With Seattle’s housing levy set to expire, city council proposes to triple it

Apr 20, 2023, 1:08 PM | Updated: 6:50 pm

Northgate housing levy...

An apartment building in Seattle was called “Northgate” from 1918 when it was built until the mid 1940s; it was later renamed “Queen Anne Arms.” (Feliks Banel for KIRO Radio)

(Feliks Banel for KIRO Radio)

In 2016, Seattle passed a $290 million housing levy to fund affordable rental housing for low-income Seattle residents — primarily people with disabilities, seniors, families with children, formerly homeless individuals and families, and people working in low-wage jobs.

The levy, which had a median cost of $122 a year for Seattle homeowners ($10.17 a month), is set to expire this year, leaving the Seattle City Council to develop a proposal to renew it over the next couple of months.

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“Through the housing levy in Seattle, we in Seattle have been able to invest in first-time homeownership opportunities. In addition to creating more rental units, we’ve created housing stability for 1000’s of families,” Seattle City Councilmember Teresa Mosqueda said ahead of public comment. “And as we know, this provides a solid foundation for maintaining health and well-being so that people can participate in their local community and local economy, create pathways out of generational poverty, and work towards greater economic stability and self-resiliency and sustainability for communities and families.”

The 2016 levy produced nearly 2,750 (600 more than originally estimated) affordable apartments while it also reinvested in 350 affordable apartments, assisting approximately 4,500 individuals and families over the last seven years.

Now, the next proposed housing levy is expected to cost $970 million through 2030, which is more than 330% of the cost of the last levy.

“The $970 million investment over seven years specifically will finally allow those who need a home to have a safe and affordable place to live,” said Cliff Coughlin, an advocacy and policy manager for Habitat for Humanity of Seattle, during the meeting’s public comment. “Right now, we have a shortage of 30,000 affordable homes at 50% AMI [midpoint income for the Seattle area] or less. So when it comes to affordable homeownership, this tripling of funding compared to the last levy is helping us realize Seattle’s equity goals. These equity goals are even more pressing given a racial homeownership gap in Seattle, and particularly with BIPOC families being systematically displaced from the city.”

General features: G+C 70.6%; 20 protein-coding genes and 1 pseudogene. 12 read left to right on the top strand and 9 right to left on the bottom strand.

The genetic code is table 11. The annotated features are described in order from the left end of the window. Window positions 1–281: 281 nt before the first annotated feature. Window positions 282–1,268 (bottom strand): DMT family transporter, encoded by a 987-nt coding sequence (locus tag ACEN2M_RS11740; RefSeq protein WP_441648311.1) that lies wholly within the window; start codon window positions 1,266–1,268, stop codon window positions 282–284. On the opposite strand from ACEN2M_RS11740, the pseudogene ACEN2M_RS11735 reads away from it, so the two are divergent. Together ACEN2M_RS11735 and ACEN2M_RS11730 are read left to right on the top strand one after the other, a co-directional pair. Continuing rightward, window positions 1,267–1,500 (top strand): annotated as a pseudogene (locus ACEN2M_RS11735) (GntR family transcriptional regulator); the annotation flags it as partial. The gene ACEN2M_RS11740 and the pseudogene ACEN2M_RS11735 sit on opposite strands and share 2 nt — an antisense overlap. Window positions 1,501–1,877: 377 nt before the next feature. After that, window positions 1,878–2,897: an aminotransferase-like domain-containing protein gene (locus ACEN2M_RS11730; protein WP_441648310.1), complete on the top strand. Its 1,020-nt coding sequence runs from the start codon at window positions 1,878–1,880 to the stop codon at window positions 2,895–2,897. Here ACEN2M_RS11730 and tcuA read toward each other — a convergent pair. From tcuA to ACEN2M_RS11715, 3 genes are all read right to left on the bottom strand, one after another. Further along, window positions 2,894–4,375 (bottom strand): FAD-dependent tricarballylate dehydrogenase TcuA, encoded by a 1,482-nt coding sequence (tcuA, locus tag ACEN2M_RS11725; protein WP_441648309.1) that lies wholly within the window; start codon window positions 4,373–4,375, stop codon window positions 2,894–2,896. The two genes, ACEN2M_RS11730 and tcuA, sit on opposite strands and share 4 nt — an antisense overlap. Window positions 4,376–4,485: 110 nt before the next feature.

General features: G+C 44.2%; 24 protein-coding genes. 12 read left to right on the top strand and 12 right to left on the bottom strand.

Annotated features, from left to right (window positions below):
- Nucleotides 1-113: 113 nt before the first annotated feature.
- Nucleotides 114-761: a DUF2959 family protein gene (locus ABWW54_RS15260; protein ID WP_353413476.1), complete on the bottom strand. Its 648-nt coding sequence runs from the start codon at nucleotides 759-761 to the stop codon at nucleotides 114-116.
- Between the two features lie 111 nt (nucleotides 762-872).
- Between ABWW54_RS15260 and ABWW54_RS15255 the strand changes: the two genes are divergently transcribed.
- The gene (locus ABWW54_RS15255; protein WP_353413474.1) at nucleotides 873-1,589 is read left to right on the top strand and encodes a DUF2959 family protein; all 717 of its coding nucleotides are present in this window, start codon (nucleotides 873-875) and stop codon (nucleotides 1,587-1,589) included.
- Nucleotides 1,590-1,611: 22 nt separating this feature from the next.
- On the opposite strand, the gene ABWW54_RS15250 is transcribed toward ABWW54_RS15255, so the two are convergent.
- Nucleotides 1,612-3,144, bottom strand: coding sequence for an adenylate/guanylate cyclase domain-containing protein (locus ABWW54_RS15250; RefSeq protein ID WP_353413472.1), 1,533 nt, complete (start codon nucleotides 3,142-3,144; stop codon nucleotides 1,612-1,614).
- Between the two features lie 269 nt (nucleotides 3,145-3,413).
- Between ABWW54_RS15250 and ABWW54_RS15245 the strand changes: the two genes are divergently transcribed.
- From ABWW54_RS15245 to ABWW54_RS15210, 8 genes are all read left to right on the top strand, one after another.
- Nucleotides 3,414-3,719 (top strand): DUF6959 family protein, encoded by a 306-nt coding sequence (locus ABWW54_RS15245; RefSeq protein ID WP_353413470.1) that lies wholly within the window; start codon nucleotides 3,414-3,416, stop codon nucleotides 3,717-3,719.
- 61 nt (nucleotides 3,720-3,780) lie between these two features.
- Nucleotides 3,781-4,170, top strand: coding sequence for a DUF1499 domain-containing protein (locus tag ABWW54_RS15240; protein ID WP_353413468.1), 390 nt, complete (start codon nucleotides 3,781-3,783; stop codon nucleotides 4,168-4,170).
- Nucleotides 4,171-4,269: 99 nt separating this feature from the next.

The nearly $1 billion price tag breaks down to $707 million for rental production and preservation, $122 million for operations, maintenance, and services, $60 million for administration, $51 million for a homeownership program, $30 million for a prevention and stabilization program, and the last $30 million for acquisition and preservation.

After exceeding expectations with the creation of units in the last housing levy, the 2023 renewal plan is setting a goal to produce 2,881 homes in addition to preserving 635 homes.

“The proposed levy is a continuation of a smart investment in the full continuum of affordable housing, including home ownership,” David Baker, a real estate development project manager with Homestead Community Land Trust, said during public comment. “It significantly boosts investment in homeownership, including more resources for permanently affordable homes, nonpayment assistance, and support for low-income homeowners to remain safely housed.”

Jesse Friedman, a policy director at youth care, claimed the current levy provides funding for housing programs that primarily serve LGBTQ+ young people who are experiencing homelessness, something Friedman wholly supports.

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The Select Committee on the 2023 Housing Levy cited that while nearly 5,000 units will be needed by 2025 for low-income housing, that number could exponentially grow to 15,000 homes by 2030.

At least 60% of rental housing funds will help families or low-income individuals earn up to 30% of median income, according to the plan, with the remaining money going towards the production of “permanently affordable” housing projects around the city.

“I was able to raise my own kids for a decade in an affordable apartment in our city funded by the offset housing. We saved our money, and now we’re able to get a down payment and buy a home,” said Michael Seiwerath, an executive director at SouthEast Effective Development. “This levy is the single best tool we have to help people with affordability and address the homelessness crisis in Seattle and the region.”

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With Seattle’s housing levy set to expire, city council proposes to triple it